Hopefully these films will be saved, and see the light of day someday to be discovered by another generation.   I may have not been a big fan of certain films, but by being exposed to all these films I had a deeper appreciation for cinema.  That feels lost in today’s money fueled and content driven personalities who just want views, so they can monetize their views.  It all feels false, and fleeting.  It is certainly not at all cinema, and not classic storytelling.

I like the digital age don’t get me wrong about that.  Francis Ford Coppola once said that someday we’ll be amazed by some farm girl in Iowa that will make a film with her camcorder and computer.  I do hope that happens, yet I feel strangely pessimistic about that happening in today’s environment.  As long as we are driven with creating more “likes” or more “views” we will never push cinema into the 21st century.  What we really do is become slaves to corporations like Facebook, or Google where they are the ones making money on you’re content.  The music industry has suffered from this for awhile now.  Musicians make pennies on the dollar for their music while the streaming service takes the majority of the money.  Fair?  I say no, but we are dancing to their tune, and until the dynamic changes we’ll never really be able to make money off the fruits of our labors.  This includes cinema.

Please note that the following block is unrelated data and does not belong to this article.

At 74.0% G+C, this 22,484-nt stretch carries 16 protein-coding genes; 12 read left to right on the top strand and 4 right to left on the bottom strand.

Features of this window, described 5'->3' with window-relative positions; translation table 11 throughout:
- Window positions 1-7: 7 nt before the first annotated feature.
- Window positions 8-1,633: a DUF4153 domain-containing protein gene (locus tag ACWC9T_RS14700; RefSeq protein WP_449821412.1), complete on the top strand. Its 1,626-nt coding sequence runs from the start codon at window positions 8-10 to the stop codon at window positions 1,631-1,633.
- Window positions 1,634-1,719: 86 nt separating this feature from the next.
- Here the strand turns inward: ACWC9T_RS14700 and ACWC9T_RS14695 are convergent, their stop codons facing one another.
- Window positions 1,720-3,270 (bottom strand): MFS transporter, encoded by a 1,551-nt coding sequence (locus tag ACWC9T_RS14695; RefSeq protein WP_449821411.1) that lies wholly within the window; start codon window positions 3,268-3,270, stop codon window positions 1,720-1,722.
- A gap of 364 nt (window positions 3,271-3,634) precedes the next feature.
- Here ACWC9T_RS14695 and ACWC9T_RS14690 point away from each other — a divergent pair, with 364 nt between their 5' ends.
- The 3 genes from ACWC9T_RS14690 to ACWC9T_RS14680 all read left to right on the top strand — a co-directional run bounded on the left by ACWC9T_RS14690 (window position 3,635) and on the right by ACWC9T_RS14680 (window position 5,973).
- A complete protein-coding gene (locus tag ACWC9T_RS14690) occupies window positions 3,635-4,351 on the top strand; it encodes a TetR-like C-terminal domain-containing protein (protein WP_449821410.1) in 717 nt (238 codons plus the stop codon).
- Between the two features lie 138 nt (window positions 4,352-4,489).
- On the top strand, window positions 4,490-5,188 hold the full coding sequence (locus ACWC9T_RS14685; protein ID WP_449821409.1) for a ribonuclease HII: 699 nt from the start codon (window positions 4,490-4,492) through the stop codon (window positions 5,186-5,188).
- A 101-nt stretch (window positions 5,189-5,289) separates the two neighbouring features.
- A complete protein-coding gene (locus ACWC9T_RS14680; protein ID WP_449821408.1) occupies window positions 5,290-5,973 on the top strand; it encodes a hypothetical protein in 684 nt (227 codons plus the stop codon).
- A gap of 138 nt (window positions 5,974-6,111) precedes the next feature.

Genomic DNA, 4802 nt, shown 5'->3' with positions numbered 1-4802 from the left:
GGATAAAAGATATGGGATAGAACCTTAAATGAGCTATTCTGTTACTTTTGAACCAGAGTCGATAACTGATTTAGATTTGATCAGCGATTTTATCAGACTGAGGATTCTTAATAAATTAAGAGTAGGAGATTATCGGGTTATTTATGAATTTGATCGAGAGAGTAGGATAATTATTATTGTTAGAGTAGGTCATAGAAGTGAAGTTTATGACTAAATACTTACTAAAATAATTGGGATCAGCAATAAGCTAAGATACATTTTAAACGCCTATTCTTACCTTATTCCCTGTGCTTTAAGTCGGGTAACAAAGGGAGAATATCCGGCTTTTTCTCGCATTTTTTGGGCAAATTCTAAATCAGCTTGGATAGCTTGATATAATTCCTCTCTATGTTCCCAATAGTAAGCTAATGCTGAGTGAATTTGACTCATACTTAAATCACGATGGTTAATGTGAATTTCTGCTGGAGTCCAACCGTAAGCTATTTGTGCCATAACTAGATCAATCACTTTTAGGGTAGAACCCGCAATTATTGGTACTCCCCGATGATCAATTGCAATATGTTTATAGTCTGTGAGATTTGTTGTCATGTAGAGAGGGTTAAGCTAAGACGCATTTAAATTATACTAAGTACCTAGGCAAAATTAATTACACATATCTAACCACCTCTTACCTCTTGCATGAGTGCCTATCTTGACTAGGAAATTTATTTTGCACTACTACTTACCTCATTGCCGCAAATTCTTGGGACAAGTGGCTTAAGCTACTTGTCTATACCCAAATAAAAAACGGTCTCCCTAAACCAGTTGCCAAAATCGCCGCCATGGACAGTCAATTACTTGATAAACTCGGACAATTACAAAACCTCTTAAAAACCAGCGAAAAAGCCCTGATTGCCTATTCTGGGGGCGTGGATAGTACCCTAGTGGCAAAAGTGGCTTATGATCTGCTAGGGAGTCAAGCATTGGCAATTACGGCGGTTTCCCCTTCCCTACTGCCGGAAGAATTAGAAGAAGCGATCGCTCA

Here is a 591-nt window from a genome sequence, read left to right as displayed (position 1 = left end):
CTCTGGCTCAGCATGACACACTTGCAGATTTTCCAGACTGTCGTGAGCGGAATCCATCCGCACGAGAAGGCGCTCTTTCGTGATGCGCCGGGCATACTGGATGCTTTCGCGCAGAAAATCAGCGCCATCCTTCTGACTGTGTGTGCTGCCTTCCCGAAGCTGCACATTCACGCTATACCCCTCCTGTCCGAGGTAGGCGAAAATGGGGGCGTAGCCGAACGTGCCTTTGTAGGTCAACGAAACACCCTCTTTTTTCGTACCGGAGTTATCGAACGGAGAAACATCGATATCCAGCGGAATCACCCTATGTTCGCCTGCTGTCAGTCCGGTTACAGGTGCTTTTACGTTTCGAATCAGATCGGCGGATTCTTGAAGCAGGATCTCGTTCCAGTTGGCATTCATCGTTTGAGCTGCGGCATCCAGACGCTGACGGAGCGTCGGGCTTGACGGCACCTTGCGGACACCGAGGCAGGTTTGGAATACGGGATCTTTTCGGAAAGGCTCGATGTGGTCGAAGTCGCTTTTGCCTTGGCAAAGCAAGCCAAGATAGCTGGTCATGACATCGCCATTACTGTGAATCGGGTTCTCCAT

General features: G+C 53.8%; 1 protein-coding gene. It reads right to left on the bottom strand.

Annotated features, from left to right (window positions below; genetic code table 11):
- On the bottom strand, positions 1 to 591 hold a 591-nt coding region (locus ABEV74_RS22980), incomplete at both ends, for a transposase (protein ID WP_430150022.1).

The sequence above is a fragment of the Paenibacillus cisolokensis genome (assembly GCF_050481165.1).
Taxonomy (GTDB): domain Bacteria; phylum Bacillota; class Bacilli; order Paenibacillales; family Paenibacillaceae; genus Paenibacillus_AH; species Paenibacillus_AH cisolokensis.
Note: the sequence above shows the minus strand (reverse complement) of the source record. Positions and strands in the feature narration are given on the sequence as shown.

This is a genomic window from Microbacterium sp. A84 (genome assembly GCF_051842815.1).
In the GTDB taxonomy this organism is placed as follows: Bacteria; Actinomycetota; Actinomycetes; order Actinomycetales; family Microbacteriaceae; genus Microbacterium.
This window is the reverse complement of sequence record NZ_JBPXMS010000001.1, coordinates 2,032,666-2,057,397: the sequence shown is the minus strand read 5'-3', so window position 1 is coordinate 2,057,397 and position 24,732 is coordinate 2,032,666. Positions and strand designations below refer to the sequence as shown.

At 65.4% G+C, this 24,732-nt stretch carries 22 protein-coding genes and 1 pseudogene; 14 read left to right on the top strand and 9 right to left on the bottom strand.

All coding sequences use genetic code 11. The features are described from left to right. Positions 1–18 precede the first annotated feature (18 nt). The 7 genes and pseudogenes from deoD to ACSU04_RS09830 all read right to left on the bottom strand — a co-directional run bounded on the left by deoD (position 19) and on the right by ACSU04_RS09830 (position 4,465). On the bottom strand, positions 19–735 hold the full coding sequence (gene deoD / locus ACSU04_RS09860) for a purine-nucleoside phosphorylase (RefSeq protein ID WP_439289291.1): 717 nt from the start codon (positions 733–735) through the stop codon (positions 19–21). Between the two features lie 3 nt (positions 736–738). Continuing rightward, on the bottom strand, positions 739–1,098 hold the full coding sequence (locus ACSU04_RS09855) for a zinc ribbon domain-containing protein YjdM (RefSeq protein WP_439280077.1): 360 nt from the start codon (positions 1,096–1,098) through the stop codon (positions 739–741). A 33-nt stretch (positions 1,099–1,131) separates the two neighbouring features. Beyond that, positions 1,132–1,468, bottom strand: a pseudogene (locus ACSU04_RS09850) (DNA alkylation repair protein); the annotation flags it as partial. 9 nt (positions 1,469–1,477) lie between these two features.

We can only be true to ourselves and build an audience “by any means necessary” to quote Malcolm X.  That includes grassroots distribution of content.  Good music as well as good cinema floats to the top, and it is up to the artist to keep pushing themselves.  Our corporate overloads are not demons, but entities who want to make money.  We as artists can use them to our advantage, but we need to create superior content and the way to do that is to keep creating.  To keep practicing your craft and enlist others in creating that content.

I’ll leave with Martin Scorsese talking about John Cassavetes a true original.  If we learn nothing originality is what makes good art great.  The other clip is of Alex Rockwell & cast talking about the revitalization of his film “In the Soup” at the Tribeca film festival.  It was great to hear that this will becoming to Blue-Ray someday and that this treasure won’t be lost to the sands of time.